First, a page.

In the deck-building card game Dominion, there comes a point where you stop focusing on improving your hand and start playing the hand as it is, the best you can, and begin scoring the points you need to win, come what may. If you don’t, you end up with a great hand and no points, which means you lose. Dominion is a hyper competitive game with a short time frame, with each game only lasting a dozen or two turns per player. The turning point, the shift from building to scoring, usually comes about halfway through the game.
In real life, if we play hyper competitive games (e.g. athletics, writing, investing in the stock market, investing in real estate, running tech startups) and plan on living a relatively short span of years (i.e. fewer than 100), we have to play the same way. There comes a point in our careers where we stop going to school, stop acquiring skill after skill, stop changing industries, stop bouncing to new cities, stop focusing on building our resumes, and stop taking big risks. At this point, we shift into production mode. We are promoted, grow our businesses, buy houses, start families, and save up as much cash as we can for retirement. We create a plan to work until the math says we don’t have to. We realize that we built our deck as good as it’s gonna get, for better or worse, and now it’s time to play our hand the best we can. That’s not a bad strategy, and for most people it’s the best strategy, given the parameters of life as we now live it.
However, if we want to live an extraordinarily long, happy, and fulfilled life—as in, doing nothing but what we love for many centuries or perhaps even millennia—we must play the game differently. We must never stop building our deck. We must never stop adding skills. We must never stop dreaming bigger dreams and going after them. We must never worry about retirement, knowing that eventually we’ll have powerful enough decks to provide all the money we need doing what we love. We must remember that we won’t need to retire at 65 or whatever, because we still have centuries ahead of us. Who wants to sit in rocking chairs and watch the world go by for the next 500 years? That sounds boring! We must plan on being out in the world, creating positive change in whatever way we see fit.
Further, we must remember that if we do decide to play the game that second way, we can’t compare ourselves to others, because they will score “points” (make money, appear successful) long before we do. We’ll eventually get there too, but on our own terms and at our own pace. Sadly, people playing the short game will likely never understand our strategy. They’ll forever shake their heads at all our wasted talent and lack of apparent material success. They’ll ask why we keep exploring and learning instead of settling down into a single job or career. We must stay strong and remember why we’re making the choices we are, sharing our strategies only with people on similar paths or who are open to seeing in new ways.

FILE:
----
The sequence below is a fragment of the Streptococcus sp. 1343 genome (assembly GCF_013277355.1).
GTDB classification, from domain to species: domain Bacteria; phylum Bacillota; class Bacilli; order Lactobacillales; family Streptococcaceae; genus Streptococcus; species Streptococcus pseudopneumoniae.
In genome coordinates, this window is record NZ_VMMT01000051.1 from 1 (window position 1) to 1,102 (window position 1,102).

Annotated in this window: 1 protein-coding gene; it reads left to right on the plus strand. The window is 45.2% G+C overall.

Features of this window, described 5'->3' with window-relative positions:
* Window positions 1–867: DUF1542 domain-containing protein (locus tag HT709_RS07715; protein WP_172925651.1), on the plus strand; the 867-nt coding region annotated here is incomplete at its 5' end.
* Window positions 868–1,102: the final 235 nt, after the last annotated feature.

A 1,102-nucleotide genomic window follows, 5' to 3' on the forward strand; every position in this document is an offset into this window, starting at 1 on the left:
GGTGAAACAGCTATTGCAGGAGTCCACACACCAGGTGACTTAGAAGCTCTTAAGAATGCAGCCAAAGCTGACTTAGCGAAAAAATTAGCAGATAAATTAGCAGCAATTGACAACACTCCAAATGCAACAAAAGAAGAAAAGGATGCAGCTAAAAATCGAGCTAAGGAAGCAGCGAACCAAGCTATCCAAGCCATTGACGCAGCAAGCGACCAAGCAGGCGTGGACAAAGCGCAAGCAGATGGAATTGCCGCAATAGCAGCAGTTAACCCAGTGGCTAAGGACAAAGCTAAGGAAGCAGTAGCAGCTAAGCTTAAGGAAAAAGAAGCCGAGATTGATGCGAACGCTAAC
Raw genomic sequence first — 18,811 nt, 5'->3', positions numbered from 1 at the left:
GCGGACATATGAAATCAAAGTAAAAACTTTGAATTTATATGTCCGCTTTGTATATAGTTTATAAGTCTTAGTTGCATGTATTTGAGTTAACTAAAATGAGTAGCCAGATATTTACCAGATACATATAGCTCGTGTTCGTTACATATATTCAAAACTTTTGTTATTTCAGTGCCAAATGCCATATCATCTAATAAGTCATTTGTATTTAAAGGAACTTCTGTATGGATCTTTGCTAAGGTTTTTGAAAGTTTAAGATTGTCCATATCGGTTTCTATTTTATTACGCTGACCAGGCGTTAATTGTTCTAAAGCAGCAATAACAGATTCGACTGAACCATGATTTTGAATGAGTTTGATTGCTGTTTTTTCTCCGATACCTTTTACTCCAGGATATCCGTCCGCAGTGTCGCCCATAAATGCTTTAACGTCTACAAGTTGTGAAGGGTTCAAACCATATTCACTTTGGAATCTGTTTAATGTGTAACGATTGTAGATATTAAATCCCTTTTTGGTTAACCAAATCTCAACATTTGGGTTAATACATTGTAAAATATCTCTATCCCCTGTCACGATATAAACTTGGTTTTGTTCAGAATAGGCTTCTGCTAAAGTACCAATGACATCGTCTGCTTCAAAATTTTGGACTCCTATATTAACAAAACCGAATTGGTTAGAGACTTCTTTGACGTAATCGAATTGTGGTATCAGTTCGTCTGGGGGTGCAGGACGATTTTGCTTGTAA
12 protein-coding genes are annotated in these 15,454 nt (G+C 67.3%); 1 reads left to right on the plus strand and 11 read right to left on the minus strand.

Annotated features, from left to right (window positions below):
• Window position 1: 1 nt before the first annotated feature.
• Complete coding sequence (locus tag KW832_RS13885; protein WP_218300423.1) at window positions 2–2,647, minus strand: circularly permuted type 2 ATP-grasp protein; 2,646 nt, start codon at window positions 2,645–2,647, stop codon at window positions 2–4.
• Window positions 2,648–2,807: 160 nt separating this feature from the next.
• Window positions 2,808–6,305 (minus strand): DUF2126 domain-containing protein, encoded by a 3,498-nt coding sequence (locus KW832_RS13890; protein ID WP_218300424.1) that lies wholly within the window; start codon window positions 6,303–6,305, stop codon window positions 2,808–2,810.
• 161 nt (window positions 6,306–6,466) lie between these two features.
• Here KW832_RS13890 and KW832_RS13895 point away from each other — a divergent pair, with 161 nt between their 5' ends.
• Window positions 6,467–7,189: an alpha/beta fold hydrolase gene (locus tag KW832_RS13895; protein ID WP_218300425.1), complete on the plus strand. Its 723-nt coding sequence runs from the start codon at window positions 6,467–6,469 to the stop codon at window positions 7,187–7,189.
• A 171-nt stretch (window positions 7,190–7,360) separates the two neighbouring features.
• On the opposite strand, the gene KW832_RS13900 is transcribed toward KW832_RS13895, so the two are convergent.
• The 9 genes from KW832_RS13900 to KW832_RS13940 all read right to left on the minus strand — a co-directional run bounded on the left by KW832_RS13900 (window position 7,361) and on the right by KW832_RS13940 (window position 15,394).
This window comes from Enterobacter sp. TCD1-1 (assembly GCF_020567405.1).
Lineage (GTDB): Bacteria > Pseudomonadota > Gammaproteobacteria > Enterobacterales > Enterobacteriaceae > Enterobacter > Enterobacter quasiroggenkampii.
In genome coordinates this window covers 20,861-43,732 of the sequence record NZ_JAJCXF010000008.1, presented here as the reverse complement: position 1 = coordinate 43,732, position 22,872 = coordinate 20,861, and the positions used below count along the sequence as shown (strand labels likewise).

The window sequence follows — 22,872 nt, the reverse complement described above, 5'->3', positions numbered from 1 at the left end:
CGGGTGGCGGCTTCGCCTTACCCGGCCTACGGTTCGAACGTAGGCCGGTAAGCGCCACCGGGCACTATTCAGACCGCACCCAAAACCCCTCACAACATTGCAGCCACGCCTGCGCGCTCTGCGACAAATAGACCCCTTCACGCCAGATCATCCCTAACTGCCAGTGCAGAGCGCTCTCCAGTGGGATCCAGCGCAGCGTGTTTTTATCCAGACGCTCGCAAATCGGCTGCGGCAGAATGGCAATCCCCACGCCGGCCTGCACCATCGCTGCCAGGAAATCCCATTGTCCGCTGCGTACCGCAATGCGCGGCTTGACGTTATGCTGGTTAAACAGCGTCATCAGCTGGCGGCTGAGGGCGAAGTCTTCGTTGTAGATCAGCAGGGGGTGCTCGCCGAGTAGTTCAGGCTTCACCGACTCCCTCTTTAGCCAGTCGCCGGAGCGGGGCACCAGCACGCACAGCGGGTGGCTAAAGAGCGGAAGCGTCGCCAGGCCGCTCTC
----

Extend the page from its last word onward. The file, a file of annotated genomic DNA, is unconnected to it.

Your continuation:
That said, we can’t only build our hand forever. We must still start playing for points eventually (i.e. shipping projects, saving money, achieving some definition of success) while we continue to build, lest we risk spending eternity acquiring skills and doing nothing with them. Regardless, that point can come decades later we might realize. Think of it this way, if you knew you were going to live for 5000 years, or even just 500 years, would it make sense to end your youthful explorations and formal education after just one or two decades? Or would you invest at least 50 to 100 years in deck-building before shifting into production mode?
These aren’t fanciful fantasies. Rapidly advancing medical technologies and the ever evolving science of healthy living provide overwhelming evidence that humans will become amortal in the 21st century. That is, humans can still die, but mostly from accidents or violence. This means that short of worldwide calamity like nuclear war or the collapse of civilization due to climate change, many if not most humans alive today will live hundreds or even thousands of years. If that’s indeed true, what future are we preparing ourselves for? Are we building our decks to win at a hyper-competitive game that only lasts a few more decades, or are we building our decks to enjoy playing a happily fulfilling game that lasts millennia? What kind of deck do you want to build?